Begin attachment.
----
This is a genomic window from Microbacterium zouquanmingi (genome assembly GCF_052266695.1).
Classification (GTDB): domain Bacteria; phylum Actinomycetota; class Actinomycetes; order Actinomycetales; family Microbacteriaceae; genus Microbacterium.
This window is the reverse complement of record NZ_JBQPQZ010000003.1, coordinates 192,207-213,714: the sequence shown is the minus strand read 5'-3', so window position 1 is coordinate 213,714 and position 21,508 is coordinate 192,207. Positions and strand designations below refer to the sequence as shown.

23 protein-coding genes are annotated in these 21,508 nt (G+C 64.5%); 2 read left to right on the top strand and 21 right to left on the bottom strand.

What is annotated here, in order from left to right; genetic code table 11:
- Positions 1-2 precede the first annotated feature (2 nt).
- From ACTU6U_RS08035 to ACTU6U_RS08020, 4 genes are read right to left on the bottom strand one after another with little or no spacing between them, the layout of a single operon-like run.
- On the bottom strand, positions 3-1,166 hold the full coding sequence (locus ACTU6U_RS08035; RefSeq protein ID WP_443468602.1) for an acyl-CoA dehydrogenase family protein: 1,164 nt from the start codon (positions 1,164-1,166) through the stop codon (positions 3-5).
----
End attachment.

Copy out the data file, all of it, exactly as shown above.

This is a genomic window from Microbacterium zouquanmingi (genome assembly GCF_052266695.1).
Classification (GTDB): domain Bacteria; phylum Actinomycetota; class Actinomycetes; order Actinomycetales; family Microbacteriaceae; genus Microbacterium.
This window is the reverse complement of record NZ_JBQPQZ010000003.1, coordinates 192,207-213,714: the sequence shown is the minus strand read 5'-3', so window position 1 is coordinate 213,714 and position 21,508 is coordinate 192,207. Positions and strand designations below refer to the sequence as shown.

23 protein-coding genes are annotated in these 21,508 nt (G+C 64.5%); 2 read left to right on the top strand and 21 right to left on the bottom strand.

What is annotated here, in order from left to right; genetic code table 11:
- Positions 1-2 precede the first annotated feature (2 nt).
- From ACTU6U_RS08035 to ACTU6U_RS08020, 4 genes are read right to left on the bottom strand one after another with little or no spacing between them, the layout of a single operon-like run.
- On the bottom strand, positions 3-1,166 hold the full coding sequence (locus ACTU6U_RS08035; RefSeq protein ID WP_443468602.1) for an acyl-CoA dehydrogenase family protein: 1,164 nt from the start codon (positions 1,164-1,166) through the stop codon (positions 3-5).